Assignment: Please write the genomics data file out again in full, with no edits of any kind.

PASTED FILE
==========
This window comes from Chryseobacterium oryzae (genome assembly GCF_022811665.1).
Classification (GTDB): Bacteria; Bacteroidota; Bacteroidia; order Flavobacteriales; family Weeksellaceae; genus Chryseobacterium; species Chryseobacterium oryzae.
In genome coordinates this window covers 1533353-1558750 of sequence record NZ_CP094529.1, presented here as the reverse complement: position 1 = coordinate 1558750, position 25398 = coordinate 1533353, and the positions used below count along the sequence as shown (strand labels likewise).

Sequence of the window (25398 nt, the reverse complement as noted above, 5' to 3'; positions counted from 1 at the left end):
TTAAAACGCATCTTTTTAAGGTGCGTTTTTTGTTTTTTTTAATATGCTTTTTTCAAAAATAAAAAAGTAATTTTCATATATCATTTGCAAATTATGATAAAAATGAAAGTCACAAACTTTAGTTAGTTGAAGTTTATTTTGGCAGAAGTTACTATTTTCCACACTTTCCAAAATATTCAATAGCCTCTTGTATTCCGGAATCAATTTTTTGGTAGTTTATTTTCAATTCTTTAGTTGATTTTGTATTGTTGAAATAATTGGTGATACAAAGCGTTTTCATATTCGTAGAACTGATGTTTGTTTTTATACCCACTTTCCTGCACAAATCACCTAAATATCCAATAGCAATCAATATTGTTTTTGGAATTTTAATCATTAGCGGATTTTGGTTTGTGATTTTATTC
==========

This window comes from Chryseobacterium oryzae (genome assembly GCF_022811665.1).
Classification (GTDB): Bacteria; Bacteroidota; Bacteroidia; order Flavobacteriales; family Weeksellaceae; genus Chryseobacterium; species Chryseobacterium oryzae.
In genome coordinates this window covers 1533353-1558750 of sequence record NZ_CP094529.1, presented here as the reverse complement: position 1 = coordinate 1558750, position 25398 = coordinate 1533353, and the positions used below count along the sequence as shown (strand labels likewise).

Sequence of the window (25398 nt, the reverse complement as noted above, 5' to 3'; positions counted from 1 at the left end):
TTAAAACGCATCTTTTTAAGGTGCGTTTTTTGTTTTTTTTAATATGCTTTTTTCAAAAATAAAAAAGTAATTTTCATATATCATTTGCAAATTATGATAAAAATGAAAGTCACAAACTTTAGTTAGTTGAAGTTTATTTTGGCAGAAGTTACTATTTTCCACACTTTCCAAAATATTCAATAGCCTCTTGTATTCCGGAATCAATTTTTTGGTAGTTTATTTTCAATTCTTTAGTTGATTTTGTATTGTTGAAATAATTGGTGATACAAAGCGTTTTCATATTCGTAGAACTGATGTTTGTTTTTATACCCACTTTCCTGCACAAATCACCTAAATATCCAATAGCAATCAATATTGTTTTTGGAATTTTAATCATTAGCGGATTTTGGTTTGTGATTTTATTC